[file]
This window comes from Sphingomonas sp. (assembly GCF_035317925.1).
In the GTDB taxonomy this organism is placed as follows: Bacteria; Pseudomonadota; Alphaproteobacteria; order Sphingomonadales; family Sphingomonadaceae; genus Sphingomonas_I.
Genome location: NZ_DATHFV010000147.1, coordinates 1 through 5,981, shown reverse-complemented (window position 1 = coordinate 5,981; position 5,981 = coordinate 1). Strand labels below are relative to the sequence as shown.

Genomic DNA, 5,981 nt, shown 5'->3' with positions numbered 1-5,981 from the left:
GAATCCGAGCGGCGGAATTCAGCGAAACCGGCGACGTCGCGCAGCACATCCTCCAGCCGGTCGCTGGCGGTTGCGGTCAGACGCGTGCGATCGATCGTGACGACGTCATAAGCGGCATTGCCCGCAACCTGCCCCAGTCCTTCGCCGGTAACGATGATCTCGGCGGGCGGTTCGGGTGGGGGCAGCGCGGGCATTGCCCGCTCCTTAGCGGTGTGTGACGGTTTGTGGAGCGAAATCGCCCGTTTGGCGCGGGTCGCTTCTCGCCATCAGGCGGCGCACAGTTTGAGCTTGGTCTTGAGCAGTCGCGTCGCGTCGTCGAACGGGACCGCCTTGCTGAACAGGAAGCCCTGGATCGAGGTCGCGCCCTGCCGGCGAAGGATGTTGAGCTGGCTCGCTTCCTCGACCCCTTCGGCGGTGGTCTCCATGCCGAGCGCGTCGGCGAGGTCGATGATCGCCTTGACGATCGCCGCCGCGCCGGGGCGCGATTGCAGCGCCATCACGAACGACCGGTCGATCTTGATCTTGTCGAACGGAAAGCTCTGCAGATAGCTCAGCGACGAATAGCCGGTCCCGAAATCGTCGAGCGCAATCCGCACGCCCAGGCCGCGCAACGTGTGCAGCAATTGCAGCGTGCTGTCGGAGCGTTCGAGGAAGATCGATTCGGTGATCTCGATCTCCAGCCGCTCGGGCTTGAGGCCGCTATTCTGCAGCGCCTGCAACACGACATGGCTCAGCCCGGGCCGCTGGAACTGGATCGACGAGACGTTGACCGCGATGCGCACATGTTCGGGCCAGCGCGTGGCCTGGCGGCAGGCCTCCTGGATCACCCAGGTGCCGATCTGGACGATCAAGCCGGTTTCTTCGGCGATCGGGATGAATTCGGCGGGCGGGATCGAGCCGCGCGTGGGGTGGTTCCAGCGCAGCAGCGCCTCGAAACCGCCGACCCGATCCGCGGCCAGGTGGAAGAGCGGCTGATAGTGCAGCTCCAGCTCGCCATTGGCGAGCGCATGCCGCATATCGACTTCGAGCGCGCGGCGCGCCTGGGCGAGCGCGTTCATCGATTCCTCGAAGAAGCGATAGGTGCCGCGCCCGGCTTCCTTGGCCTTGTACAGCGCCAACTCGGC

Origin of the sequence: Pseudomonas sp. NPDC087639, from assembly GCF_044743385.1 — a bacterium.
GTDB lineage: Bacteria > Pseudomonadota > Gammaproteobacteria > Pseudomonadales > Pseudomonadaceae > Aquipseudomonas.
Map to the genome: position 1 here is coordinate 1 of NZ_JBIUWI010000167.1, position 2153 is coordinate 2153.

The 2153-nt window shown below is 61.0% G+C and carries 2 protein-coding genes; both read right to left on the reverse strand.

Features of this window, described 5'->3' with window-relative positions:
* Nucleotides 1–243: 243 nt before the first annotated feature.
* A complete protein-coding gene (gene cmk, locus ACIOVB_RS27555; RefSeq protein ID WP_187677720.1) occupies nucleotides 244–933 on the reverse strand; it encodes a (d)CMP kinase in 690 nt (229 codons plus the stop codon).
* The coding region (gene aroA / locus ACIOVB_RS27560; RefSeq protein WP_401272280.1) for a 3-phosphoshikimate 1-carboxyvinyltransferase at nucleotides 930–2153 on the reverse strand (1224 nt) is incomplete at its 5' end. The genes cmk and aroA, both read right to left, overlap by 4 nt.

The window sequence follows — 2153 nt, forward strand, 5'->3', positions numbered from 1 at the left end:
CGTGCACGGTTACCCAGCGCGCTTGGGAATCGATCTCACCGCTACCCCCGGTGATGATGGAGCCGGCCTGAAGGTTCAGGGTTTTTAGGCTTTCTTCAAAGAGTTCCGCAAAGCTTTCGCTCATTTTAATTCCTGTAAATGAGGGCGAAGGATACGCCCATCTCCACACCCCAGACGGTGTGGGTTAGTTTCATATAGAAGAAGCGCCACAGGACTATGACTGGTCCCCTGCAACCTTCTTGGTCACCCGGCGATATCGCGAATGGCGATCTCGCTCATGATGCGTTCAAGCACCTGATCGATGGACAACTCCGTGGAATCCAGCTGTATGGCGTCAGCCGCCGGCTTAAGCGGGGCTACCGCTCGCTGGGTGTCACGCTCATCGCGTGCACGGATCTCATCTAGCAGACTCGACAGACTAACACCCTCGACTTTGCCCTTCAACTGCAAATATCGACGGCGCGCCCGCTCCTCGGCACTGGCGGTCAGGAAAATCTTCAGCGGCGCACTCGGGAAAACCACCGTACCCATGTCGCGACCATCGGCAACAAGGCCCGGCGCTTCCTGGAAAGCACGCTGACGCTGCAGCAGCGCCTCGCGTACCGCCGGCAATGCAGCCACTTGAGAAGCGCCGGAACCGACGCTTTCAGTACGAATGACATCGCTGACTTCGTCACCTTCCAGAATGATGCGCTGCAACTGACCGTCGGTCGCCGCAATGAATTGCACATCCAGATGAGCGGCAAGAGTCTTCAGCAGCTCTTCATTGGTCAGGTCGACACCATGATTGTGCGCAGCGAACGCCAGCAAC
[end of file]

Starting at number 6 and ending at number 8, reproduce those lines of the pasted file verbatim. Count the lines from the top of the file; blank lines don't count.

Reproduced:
Origin of the sequence: Pseudomonas sp. NPDC087639, from assembly GCF_044743385.1 — a bacterium.
GTDB lineage: Bacteria > Pseudomonadota > Gammaproteobacteria > Pseudomonadales > Pseudomonadaceae > Aquipseudomonas.
Map to the genome: position 1 here is coordinate 1 of NZ_JBIUWI010000167.1, position 2153 is coordinate 2153.